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The Bride of Dreams   By: (1860-1932)

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THE BRIDE OF DREAMS

BY FREDERIK VAN EEDEN

AUTHORIZED TRANSLATION BY MELLIE VON AUW

THE PLIMPTON PRESS NORWOOD MASS U S A

I

As one approaches my little city from the sea on a summer's day, one sees only the tall, round clump of trees on the ramparts and, overtopping it, the old bell tower with its fantastically shaped and ornamented stories and dome top of deep cobalt blue. The land to either side is barely visible, and the green foliage flooded with pale sunshine seems to drift in the sun mist on the grayish yellow waters. It is a dreamy little town, that once in Holland's prime had a short lived illusion of worldly grandeur. Then gaily rigged vessels embellished with gilded carvings and flaunting flags entered the little harbor, fishing boats, merchant vessels and battleships. The inhabitants built fine houses with crow stepped gables and sculptured fa├žades and collected in them exotic treasures, furniture, plate and china. Cannon stood on the ramparts and the citizens were filled with a sense of their importance and power as people of some authority in the world. They bore an escutcheon and were proud of it, they had their portraits painted in gorgeous attire, they gave the things their terse and pretty names, and they spoke picturesquely and gallantly as befits people leading a flourishing elemental life.

Now all this is long past. The little city no longer lives a life of its own, but quietly follows in the wake of the great world ship. In the harbor a few fishing smacks, a market ship, a couple of sailing yachts and the steamboat are still anchored. The fine houses are curiosities for the strangers, and the china, the furniture and paintings may be viewed in the museum for a fee.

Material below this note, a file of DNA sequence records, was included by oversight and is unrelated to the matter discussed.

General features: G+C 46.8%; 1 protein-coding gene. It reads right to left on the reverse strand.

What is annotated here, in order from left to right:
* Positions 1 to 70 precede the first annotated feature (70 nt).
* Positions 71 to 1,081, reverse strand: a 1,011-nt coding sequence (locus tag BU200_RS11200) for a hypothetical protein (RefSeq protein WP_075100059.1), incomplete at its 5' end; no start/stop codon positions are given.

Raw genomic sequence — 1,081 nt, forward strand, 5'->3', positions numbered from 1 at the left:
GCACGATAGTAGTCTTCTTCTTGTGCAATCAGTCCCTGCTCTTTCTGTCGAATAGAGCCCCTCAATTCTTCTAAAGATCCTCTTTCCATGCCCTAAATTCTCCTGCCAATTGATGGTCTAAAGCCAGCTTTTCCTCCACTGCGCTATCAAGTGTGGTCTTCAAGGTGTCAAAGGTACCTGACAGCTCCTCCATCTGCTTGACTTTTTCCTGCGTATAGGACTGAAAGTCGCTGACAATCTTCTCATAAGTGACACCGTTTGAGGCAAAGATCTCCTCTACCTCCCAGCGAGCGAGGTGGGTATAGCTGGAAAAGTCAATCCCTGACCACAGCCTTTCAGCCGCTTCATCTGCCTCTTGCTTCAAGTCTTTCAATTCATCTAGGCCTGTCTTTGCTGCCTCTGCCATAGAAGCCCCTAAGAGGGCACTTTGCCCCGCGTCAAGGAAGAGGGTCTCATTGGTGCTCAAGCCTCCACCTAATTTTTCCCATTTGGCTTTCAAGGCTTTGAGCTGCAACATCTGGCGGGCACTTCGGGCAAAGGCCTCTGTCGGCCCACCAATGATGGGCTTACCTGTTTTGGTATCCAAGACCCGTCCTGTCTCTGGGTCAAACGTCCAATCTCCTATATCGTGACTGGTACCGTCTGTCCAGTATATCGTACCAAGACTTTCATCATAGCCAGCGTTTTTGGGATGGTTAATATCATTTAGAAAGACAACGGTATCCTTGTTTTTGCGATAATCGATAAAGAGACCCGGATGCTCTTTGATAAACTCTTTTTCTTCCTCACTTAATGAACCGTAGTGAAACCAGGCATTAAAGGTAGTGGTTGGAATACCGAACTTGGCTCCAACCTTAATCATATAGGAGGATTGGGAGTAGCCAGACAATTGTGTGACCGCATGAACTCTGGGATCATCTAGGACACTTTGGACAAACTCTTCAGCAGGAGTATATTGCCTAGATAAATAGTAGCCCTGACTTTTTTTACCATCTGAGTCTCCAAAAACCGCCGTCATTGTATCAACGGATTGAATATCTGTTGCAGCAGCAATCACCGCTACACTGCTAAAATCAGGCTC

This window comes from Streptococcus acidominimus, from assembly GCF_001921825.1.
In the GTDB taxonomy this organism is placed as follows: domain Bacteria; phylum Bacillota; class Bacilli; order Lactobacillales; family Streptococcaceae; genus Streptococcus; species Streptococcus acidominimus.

There is order, and peace, and prosperity too; the streets and houses look clean and well kept. But it is no longer a vigorous personal life; the color and the bloom have faded, the splendor and pageant are gone. It still lives, but as an unimportant part of a greater life. Its charm lies only in the memory of former days. It is lovely through its dream life, through the unreal phantasy of its past. All that constitutes its charm the dark shadowy canals reflecting the light drawbridges, the pretty quaintly lighted streets with the red brick gables, bluish gray stoops, chains and palings, the harbor with the little old tar and rope shops, the tall sombre elm trees on the ramparts it all possesses only the accidental beauty of the faded. It can no longer, like a young and blooming creature, will to be beautiful. It is beautiful involuntarily, no longer as a piece of human life, but as a piece of nature. And its loveliness is pathetic through the afterglow of a brief blazing up of individual vivid splendor of life.

In this quite sphere, where life now flows on but lazily and reflectively as in a small tributary stream of, the great river, I live, an old man, for the accomplishment of my last task.

I live obscurely amid the obscure. I do my best to escape notice, and have no notoriety whatsoever, not even as an eccentric.

I associate with the doctor and the notary is expected of me, and I also go to the club. It is known that I have an income and, besides, earn some money from a small nursery on the outskirts of the town, and by giving Italian lessons.

The rumors regarding my past have all quieted down, and people have grown accustomed to my foreign name Muralto. They see me regularly taking the same walk along the sea dike to my nursery, and my gray felt hat and my white coat in summery weather are known as peculiarities of the town. When you read this, reader, I shall be buried, respectably and simply, with twelve hired mourners and the coach with black plumes of the second class, and a wreath from the burgomaster's wife, to whom I gave lessons; from the notary, who occasionally earned something through me; and from the orphanage because, as treasurer, I always kept the accounts in order... Continue reading book >>




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